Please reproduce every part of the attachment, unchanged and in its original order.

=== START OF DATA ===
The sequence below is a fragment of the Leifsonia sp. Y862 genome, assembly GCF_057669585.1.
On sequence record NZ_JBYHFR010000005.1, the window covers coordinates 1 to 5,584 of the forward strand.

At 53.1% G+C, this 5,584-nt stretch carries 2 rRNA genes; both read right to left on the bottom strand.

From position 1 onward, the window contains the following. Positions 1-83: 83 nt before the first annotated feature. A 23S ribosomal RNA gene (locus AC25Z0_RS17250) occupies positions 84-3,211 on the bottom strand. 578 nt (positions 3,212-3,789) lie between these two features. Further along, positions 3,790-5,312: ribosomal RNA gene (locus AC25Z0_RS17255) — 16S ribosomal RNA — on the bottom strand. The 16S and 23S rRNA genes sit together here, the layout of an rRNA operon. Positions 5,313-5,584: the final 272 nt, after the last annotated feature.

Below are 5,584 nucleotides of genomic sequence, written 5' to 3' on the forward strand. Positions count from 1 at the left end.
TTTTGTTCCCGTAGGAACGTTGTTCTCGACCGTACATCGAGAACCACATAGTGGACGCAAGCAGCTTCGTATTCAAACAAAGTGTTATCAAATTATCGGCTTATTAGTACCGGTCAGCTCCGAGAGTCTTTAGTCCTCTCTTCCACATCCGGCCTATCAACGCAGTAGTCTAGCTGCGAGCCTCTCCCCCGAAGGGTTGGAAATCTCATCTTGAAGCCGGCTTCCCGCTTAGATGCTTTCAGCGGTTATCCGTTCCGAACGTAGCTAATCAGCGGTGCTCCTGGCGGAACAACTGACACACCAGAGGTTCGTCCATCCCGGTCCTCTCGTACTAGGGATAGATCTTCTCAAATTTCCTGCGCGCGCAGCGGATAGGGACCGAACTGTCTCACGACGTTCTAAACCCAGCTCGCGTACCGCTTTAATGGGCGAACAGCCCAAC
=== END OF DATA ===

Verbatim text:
The sequence below is a fragment of the Leifsonia sp. Y862 genome, assembly GCF_057669585.1.
On sequence record NZ_JBYHFR010000005.1, the window covers coordinates 1 to 5,584 of the forward strand.

At 53.1% G+C, this 5,584-nt stretch carries 2 rRNA genes; both read right to left on the bottom strand.

From position 1 onward, the window contains the following. Positions 1-83: 83 nt before the first annotated feature. A 23S ribosomal RNA gene (locus AC25Z0_RS17250) occupies positions 84-3,211 on the bottom strand. 578 nt (positions 3,212-3,789) lie between these two features. Further along, positions 3,790-5,312: ribosomal RNA gene (locus AC25Z0_RS17255) — 16S ribosomal RNA — on the bottom strand. The 16S and 23S rRNA genes sit together here, the layout of an rRNA operon. Positions 5,313-5,584: the final 272 nt, after the last annotated feature.

Below are 5,584 nucleotides of genomic sequence, written 5' to 3' on the forward strand. Positions count from 1 at the left end.
TTTTGTTCCCGTAGGAACGTTGTTCTCGACCGTACATCGAGAACCACATAGTGGACGCAAGCAGCTTCGTATTCAAACAAAGTGTTATCAAATTATCGGCTTATTAGTACCGGTCAGCTCCGAGAGTCTTTAGTCCTCTCTTCCACATCCGGCCTATCAACGCAGTAGTCTAGCTGCGAGCCTCTCCCCCGAAGGGTTGGAAATCTCATCTTGAAGCCGGCTTCCCGCTTAGATGCTTTCAGCGGTTATCCGTTCCGAACGTAGCTAATCAGCGGTGCTCCTGGCGGAACAACTGACACACCAGAGGTTCGTCCATCCCGGTCCTCTCGTACTAGGGATAGATCTTCTCAAATTTCCTGCGCGCGCAGCGGATAGGGACCGAACTGTCTCACGACGTTCTAAACCCAGCTCGCGTACCGCTTTAATGGGCGAACAGCCCAAC